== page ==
Saturday, November 27, 2010

Three Key Tech Trends in 2010 and 2011. Extract from Speech, November 30, 2010.

Good evening ladies and gentlemen. Before we start, I’d like to talk about, what are to us, the three major areas of focus in 2010. We expect these areas to continue their prominence in 2011.

The first area of focus has been cloud computing. Everybody seems to be talking about it. But, few people share the same definition. There is a huge amount of confusion in the market about how cloud computing can be deployed and how it can benefit customers. We believe that unstoppable momentum has now been built up around the adoption of IT as a service, sometimes known as the public cloud. The benefits in terms of eliminating capital expenditure, lowering overall costs, increasing business agility and creating a competitive advantage, to name a few, are now indisputable. Managers will soon find that the business case for on-premise investments will become very difficult to justify. For now, a lot of companies are deploying so called private clouds, which are a kind of half hearted attempt at reaping the true benefits of cloud computing. These pretend clouds only offer a few of the attributes of cloud computing and surely they are only a temporary solution for some current concerns around data sovereignty, privacy and security. Expect these concerns to be overcome and for IT to become a utility over the next few years.

The second area of focus has been around social media. Many people believe that social media is a fad that offers no business benefit and is used only by young people. Well, the average age of Twitter users is 37, the average age of LinkedIn users is over 40 and the average age of Facebook users is steadily increasing.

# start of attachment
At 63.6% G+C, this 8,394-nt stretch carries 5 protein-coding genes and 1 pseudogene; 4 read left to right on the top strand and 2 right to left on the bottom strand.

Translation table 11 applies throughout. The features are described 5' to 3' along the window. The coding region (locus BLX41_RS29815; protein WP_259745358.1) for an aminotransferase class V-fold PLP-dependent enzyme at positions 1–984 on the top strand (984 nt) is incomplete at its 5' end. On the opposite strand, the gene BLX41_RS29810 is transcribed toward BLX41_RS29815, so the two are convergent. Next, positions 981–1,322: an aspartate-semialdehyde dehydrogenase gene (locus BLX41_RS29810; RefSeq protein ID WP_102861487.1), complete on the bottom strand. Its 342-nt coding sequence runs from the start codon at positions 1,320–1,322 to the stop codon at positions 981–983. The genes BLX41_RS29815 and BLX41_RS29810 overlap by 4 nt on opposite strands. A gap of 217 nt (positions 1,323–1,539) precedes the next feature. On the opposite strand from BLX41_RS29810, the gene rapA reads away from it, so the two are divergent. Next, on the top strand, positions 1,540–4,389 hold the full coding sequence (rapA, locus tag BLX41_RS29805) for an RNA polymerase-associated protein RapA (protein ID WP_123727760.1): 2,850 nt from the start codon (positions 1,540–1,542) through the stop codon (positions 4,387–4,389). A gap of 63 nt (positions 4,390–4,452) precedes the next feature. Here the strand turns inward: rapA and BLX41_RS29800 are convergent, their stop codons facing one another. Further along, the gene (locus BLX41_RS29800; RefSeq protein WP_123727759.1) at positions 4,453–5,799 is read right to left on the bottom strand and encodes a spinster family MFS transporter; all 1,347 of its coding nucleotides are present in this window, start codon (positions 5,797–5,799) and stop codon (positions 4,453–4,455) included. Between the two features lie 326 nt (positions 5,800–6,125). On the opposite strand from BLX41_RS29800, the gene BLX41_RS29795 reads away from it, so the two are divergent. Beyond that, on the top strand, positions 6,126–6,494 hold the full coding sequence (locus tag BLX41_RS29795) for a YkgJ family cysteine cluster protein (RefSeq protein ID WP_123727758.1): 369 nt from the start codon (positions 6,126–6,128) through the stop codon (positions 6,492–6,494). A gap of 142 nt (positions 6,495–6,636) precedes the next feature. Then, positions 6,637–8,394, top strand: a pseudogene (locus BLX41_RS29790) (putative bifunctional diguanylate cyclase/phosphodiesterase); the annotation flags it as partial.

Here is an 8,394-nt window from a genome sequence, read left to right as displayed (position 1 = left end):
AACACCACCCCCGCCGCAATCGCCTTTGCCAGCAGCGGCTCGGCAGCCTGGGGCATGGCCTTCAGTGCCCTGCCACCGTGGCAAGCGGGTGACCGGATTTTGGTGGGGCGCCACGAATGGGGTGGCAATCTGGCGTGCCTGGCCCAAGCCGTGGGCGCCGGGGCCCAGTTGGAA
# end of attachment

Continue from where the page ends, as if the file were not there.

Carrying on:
Already companies are using social media tools such as Facebook and Twitter to engage with customers. These tools are being used to support a range of business processes including, recruitment, customer service, marketing and sales. Companies are also seeking ways of analysing social media content and using the tools in ways that can increase competitiveness.

The third area of focus is tablet computing. Who would have thought, one year ago, that the iPad and similar devices would have had such a massive impact on our industry? It has been clear for some time that the PCs and laptops that we use are outdated. They are designed for client/server infrastructures of the 1980s and 1990s. We use only a tiny fraction of their functionality. Today, we can get many of the benefits associated with PCs on lighter, simpler and much easier to use tablets. Already, some organisations are replacing PCs with iPads for certain activities. The next generation of tablets will offer even more functionality and be able to displace a higher proportion of PCs. Tablets signal the end of PCs and are also a potent accelerator for the adoption of cloud computing. Less and less content will reside on local devices. Tablets will increasingly become gateways to content that is located elsewhere. In other words, computing resources will increasingly be located in the cloud and accessed by tablets.

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